They saw well over 95 people over the course of 2 days! AMEN offered the clinic and Life and Health handled the media production; they made a beautiful video which was shown at the AMEN luncheon at ASI in Orlando and interviewed some of the very grateful recipients. We here at Diné outreach are incredibly grateful to the Lord who orchestrated these events. The whole clinic went so well, despite a few minor glitches, that simply led us to pray more. After each individual was seen, they left with a health gift bag filled with dental items, literature and other goodies, plus a number to call if they were interested in having a Health Coach visit them. This outreach has left such a positive feeling of love and goodwill in the community that we expect many positive residual effects from it.
Here’s why this was such a powerful outreach: The people of the Navajo reservation do not all receive free health care, as many assume. The option to receive the general health insurance that is free, and open to any low-income person, of any race, from the state of Arizona is called “Ahcccs” and is only available to those who qualify. But countless numbers of Navajos sadly do not qualify, and they “fall through the cracks” in the system. And then there is the IHS (Indian Health Service), which is not an entitlement program like Medicare or Medicaid; it is also not an insurance program, nor is it an established “benefits” package. The IHS is funded yearly through appropriations by the U.S. Congress, thus the IHS cannot always guarantee that funds will be available and only an estimated 60% of the health care needs of a Native individual are likely to be met if they can qualify at all. So that is why this outreach has met such a large need, and was such a blessing. We are always looking for a continuous flow of missionary aid, reaching people for the kingdom!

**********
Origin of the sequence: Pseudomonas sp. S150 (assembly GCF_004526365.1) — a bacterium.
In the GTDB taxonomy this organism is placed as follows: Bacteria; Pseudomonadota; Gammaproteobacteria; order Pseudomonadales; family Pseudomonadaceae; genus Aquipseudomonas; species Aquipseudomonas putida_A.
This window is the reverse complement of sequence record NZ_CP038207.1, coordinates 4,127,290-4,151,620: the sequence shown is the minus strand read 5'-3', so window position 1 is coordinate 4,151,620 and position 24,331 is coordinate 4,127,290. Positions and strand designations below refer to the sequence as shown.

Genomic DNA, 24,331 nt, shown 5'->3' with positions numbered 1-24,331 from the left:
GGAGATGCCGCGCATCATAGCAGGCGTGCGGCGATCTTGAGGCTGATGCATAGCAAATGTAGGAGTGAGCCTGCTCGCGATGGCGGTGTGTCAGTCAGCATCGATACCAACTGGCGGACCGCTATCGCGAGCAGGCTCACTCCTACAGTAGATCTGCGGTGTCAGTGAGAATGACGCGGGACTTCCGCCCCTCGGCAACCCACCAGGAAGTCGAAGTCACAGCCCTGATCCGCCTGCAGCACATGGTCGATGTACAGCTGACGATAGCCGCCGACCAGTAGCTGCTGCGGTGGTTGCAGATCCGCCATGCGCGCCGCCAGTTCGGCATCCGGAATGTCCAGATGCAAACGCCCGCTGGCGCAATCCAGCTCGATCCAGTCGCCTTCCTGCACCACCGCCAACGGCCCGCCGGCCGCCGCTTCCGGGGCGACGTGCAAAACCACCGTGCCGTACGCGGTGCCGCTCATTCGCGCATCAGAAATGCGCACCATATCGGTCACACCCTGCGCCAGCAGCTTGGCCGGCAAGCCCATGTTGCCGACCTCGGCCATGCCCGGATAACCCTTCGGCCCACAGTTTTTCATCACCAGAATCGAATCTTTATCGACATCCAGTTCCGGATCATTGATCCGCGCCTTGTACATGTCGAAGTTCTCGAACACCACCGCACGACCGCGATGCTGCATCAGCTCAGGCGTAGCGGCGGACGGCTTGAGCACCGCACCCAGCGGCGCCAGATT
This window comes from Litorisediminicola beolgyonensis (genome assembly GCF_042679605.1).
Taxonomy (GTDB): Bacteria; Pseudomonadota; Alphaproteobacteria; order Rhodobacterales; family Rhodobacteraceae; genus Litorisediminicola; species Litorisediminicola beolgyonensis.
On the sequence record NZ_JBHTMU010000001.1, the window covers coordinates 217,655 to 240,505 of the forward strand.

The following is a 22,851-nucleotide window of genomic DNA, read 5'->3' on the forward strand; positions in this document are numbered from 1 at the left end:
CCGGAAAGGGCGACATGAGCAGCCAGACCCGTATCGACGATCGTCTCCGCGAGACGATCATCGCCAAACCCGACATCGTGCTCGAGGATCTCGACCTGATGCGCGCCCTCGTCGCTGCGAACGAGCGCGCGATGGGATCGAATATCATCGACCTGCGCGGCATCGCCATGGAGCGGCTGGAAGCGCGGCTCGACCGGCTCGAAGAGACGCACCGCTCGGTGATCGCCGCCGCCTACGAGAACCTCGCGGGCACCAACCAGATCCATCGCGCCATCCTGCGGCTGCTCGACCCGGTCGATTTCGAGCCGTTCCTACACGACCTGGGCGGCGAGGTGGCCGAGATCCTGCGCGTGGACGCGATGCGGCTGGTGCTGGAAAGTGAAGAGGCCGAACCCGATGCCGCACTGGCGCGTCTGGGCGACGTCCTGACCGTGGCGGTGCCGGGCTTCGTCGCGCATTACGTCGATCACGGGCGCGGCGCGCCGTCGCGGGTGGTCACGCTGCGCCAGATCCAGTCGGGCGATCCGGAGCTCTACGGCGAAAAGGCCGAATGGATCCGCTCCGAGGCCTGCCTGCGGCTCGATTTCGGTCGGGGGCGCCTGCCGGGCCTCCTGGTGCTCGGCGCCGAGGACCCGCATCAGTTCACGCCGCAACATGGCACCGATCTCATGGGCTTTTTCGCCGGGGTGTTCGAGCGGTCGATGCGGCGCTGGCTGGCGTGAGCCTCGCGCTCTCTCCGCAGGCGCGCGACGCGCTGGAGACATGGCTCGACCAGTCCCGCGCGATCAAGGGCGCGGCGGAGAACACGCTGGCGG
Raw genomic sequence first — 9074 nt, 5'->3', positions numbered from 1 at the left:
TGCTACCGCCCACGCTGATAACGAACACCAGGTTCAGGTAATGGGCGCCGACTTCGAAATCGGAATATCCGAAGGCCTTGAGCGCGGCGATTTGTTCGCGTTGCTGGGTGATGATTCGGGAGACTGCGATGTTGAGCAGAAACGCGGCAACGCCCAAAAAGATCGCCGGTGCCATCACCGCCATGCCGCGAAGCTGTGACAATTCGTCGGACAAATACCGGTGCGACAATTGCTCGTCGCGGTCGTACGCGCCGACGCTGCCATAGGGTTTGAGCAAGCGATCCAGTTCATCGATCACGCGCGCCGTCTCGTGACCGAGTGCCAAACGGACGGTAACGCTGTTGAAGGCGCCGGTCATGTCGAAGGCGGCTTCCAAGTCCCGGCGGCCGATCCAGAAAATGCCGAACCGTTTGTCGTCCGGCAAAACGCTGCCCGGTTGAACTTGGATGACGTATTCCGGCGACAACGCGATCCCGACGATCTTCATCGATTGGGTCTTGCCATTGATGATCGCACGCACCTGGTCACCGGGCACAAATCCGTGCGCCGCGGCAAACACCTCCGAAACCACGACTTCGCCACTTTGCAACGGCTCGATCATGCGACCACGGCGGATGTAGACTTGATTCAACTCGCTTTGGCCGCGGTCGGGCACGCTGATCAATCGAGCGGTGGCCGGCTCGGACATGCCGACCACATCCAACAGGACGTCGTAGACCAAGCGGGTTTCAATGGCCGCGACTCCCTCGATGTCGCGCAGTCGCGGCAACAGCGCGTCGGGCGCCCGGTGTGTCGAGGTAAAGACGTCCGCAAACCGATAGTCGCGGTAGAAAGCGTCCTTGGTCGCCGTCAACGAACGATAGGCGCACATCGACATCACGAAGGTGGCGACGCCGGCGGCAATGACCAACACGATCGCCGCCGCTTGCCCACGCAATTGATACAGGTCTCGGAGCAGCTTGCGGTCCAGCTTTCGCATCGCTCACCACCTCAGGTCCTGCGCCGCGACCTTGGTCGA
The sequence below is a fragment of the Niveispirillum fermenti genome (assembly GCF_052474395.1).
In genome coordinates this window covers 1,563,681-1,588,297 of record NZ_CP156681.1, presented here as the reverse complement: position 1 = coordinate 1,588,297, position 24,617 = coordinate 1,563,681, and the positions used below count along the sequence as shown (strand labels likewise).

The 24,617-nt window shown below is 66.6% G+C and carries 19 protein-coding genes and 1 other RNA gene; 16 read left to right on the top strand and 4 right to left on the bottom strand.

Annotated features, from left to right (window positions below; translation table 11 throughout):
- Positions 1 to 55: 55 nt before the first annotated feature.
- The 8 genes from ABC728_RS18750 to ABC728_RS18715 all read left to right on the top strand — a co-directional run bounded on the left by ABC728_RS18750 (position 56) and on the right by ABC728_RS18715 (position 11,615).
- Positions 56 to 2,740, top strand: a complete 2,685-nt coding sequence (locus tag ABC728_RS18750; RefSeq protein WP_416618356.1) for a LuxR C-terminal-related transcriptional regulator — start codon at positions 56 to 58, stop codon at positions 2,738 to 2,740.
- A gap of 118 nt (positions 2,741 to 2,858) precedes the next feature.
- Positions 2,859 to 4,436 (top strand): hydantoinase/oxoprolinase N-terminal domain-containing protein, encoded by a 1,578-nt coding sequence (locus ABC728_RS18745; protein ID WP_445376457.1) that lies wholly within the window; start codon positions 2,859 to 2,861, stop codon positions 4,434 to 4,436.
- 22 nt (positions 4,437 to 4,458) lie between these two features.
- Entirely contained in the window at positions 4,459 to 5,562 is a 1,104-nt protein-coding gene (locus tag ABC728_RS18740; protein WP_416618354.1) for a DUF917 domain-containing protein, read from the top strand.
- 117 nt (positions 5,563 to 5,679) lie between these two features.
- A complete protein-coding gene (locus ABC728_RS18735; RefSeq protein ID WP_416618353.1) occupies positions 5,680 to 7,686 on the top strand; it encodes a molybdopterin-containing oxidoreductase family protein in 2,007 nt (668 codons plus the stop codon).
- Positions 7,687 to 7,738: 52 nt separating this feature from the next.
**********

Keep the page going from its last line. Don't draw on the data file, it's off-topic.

Thank you to all the dentists: Matt Chung, DDS; Jeff Westbrook, DDS; Dean Funada, DDS; Scott Lee, DDS; and Anita Lee, DDS as well as to the four students from LLU dental school: Hangin Cho, Jaewon Lee, Jinhyun Cho, and Jinkyu Lee. We are also grateful for the Life and Health employees who volunteered (no pay) to work this weekend event: Sung Hoon Kang, Creative Director; Jon Ewald, Editor/Producer; Desiree McSherry, Nutritionist/Administrative Assistant; Adam Oliver, media intern; Crystal Um, intern (and her mom Jewel Um); and Danny Kwon, Executive Director.